The rectangular structure is therefore the most north-westerly Classical temple known in the Roman Empire, albeit a relatively small one. In Britain, there are plausible parallels with the temple that once stood in London’s forum, and the temple of Sulis Minerva in Bath, which are of similar style – though the Maryport structure was not built on a platform or podium, which is unusual, and these other two buildings are both much earlier in date and rather grander. Based on the remodelling works described above, which preceded the rectangular building’s construction, combined with the presence of later Roman pottery and radiocarbon dating of associated sheep/goat remains, it is thought that this building was not completed until the second half of the 3rd century, or even in the 4th century. These dates pose intriguing questions about the later life of Roman Maryport: the extra-mural settlement associated with the fort is thought to have been abandoned in the mid-3rd century, part of a pattern that is repeated at many sites in Britain; why, then, was this site outside the walls still being elaborated?
For now, the original location where the Maryport altars were displayed remains a mystery, but Ian and Tony’s investigations have uncovered a host of illuminating clues about other religious practices outside the fort. Despite the predominance of dedications to Jupiter among the altars, we do not know which deity or deities were the focus of the temple buildings. Archaeological evidence attests that a diverse range of gods were worshipped by the inhabitants of Roman Maryport, though Ian and Tony note with interest that the Site 2 structures are perfectly positioned in alignment with sunrise on the summer solstice. Prehistorians are well aware of the significance of this date in the orientation of much earlier monumental architecture, but the solstice is not known to be significant in the Roman ritual calendar. Is this orientation a coincidence, then, or might there still have been a solar association?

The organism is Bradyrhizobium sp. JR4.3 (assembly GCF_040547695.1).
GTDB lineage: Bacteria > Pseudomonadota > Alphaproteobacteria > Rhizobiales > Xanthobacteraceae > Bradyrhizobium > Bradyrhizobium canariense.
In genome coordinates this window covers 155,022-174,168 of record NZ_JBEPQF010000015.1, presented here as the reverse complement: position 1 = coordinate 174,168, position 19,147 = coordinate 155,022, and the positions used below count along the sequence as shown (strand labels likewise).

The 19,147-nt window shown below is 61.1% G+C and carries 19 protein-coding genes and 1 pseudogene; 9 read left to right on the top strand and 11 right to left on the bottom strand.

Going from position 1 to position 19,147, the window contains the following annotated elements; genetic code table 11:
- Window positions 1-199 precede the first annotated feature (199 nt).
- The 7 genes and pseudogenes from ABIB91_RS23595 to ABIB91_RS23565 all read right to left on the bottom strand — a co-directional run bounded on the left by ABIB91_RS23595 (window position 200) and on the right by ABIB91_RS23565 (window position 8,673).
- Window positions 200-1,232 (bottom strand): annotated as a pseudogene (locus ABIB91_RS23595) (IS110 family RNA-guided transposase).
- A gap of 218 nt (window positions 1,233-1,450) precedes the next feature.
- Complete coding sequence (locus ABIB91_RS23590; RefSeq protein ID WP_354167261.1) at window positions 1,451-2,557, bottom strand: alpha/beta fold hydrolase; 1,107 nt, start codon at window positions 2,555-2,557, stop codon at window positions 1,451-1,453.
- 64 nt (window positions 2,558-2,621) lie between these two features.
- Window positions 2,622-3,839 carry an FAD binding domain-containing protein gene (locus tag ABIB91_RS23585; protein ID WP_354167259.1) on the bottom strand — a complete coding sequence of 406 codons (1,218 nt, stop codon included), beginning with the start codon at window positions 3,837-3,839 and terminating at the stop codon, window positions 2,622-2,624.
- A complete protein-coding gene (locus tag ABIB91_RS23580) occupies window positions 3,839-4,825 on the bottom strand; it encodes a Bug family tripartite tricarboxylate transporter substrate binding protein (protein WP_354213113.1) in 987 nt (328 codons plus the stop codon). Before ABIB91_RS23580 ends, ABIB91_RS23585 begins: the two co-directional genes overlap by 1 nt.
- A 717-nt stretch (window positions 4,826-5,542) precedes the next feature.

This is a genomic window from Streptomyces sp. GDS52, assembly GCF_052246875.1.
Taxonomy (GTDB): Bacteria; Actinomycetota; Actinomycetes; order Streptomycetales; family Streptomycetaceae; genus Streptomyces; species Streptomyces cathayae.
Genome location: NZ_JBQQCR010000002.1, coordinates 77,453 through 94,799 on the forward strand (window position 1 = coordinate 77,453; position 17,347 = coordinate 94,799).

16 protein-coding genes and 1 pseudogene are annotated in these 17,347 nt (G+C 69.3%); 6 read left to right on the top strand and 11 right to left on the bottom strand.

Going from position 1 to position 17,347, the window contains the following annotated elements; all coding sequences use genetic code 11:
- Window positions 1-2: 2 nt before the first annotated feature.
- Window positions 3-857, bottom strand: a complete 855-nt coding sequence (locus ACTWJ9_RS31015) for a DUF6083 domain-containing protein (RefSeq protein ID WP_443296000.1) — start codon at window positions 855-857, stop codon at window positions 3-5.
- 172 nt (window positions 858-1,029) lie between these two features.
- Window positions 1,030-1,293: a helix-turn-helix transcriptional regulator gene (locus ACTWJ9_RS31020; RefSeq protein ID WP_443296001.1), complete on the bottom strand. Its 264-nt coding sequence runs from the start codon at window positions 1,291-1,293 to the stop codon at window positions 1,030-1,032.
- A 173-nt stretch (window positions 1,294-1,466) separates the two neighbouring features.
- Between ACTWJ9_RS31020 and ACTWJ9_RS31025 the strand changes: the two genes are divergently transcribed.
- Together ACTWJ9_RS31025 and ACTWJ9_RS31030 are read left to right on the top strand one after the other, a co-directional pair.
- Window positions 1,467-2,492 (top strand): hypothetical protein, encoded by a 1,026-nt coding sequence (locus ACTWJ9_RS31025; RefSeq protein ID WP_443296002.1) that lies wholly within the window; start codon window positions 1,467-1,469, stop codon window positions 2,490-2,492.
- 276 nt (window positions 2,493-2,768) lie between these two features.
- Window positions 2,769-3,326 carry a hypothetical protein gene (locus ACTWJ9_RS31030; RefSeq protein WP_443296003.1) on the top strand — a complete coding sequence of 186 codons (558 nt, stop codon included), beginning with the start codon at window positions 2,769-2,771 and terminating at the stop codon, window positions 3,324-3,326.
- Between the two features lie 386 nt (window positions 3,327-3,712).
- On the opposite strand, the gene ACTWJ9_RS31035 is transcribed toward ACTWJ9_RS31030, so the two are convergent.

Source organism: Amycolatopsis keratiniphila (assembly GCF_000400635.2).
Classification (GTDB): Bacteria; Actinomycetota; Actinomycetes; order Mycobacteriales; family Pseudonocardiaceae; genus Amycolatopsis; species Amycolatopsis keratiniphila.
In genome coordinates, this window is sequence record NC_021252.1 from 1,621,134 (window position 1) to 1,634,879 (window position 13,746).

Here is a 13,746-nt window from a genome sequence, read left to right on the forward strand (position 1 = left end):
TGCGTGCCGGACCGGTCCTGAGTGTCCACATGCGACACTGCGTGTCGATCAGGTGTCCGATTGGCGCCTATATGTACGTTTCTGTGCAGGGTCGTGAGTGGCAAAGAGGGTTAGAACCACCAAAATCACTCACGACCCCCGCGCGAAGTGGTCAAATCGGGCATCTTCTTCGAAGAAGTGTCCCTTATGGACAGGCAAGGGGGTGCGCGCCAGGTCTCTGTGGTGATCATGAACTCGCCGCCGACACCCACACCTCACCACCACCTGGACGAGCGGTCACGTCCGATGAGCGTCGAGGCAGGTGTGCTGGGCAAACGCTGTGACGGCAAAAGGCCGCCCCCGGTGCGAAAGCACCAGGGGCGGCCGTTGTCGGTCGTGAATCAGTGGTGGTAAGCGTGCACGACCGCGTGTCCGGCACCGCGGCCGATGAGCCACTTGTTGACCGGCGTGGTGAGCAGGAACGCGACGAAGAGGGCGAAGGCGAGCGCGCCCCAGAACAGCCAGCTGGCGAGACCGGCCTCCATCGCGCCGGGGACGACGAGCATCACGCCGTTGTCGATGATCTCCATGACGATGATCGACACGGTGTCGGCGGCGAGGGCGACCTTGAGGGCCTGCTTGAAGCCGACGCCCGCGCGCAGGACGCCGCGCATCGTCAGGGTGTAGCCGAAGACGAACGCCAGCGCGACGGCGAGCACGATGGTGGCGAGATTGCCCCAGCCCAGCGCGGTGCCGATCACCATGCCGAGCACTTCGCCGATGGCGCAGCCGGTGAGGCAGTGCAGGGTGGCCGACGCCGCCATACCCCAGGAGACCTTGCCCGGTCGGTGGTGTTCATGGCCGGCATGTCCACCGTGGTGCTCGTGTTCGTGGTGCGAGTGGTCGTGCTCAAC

In the later 3rd century, Ian and Tony point out, the cult of Sol Invictus, the ‘unconquered sun’, was promoted with increasing imperial enthusiasm. This deity was particularly important to Aurelian (r. 270-275), who depicted Sol on his coinage (as did some of his successors) and dedicated a temple in Rome in AD 274, and this was also a common theme on Constantine’s coins between AD 310 and 317, even after the emperor became an official champion of Christianity. The fact that the Maryport temples do not face towards the fort, but are oriented towards the highest ground, might suggest that worshippers were being encouraged to ‘look up’ during the rites held there. But, while we cannot currently prove or disprove the intention behind these buildings, it does seem that they were deliberately located on a prominent spot where they could make the most of the rising sun – or, as Ian and Tony put it, exploit the ‘interplay of terrain, sun, spectacle, and the glories of times past in military settings’. Perhaps, in time, such clarifying light will also be cast on the meaning behind the Maryport altars and the building that they came to bolster.
Ian Haynes and Tony Wilmott, A Cult Centre on Rome’s North-west Frontier: excavations at Maryport, Cumbria, 1870-2015, Cumberland and Westmorland Antiquarian and Archaeological Society, £35, ISBN 978-1873124864. It can be purchased from the Senhouse Roman Museum shop: www.senhousemuseum.co.uk/about-museum/shop.